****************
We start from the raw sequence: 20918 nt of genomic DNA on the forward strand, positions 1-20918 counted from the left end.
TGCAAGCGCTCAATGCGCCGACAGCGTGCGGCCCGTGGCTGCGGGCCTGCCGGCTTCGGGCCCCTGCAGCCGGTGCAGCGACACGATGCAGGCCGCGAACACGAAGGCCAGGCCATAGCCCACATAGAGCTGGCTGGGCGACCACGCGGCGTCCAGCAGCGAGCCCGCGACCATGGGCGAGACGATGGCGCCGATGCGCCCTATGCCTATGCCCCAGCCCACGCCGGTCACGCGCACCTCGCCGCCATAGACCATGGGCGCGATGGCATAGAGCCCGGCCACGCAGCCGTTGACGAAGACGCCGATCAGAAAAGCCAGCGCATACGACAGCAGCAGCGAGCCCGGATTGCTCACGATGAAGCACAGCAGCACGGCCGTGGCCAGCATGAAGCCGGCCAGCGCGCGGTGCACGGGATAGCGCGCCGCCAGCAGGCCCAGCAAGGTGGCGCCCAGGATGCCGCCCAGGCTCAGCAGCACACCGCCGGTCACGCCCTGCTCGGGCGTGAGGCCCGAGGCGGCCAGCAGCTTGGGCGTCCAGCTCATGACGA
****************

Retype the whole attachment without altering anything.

We start from the raw sequence: 20918 nt of genomic DNA on the forward strand, positions 1-20918 counted from the left end.
TGCAAGCGCTCAATGCGCCGACAGCGTGCGGCCCGTGGCTGCGGGCCTGCCGGCTTCGGGCCCCTGCAGCCGGTGCAGCGACACGATGCAGGCCGCGAACACGAAGGCCAGGCCATAGCCCACATAGAGCTGGCTGGGCGACCACGCGGCGTCCAGCAGCGAGCCCGCGACCATGGGCGAGACGATGGCGCCGATGCGCCCTATGCCTATGCCCCAGCCCACGCCGGTCACGCGCACCTCGCCGCCATAGACCATGGGCGCGATGGCATAGAGCCCGGCCACGCAGCCGTTGACGAAGACGCCGATCAGAAAAGCCAGCGCATACGACAGCAGCAGCGAGCCCGGATTGCTCACGATGAAGCACAGCAGCACGGCCGTGGCCAGCATGAAGCCGGCCAGCGCGCGGTGCACGGGATAGCGCGCCGCCAGCAGGCCCAGCAAGGTGGCGCCCAGGATGCCGCCCAGGCTCAGCAGCACACCGCCGGTCACGCCCTGCTCGGGCGTGAGGCCCGAGGCGGCCAGCAGCTTGGGCGTCCAGCTCATGACGA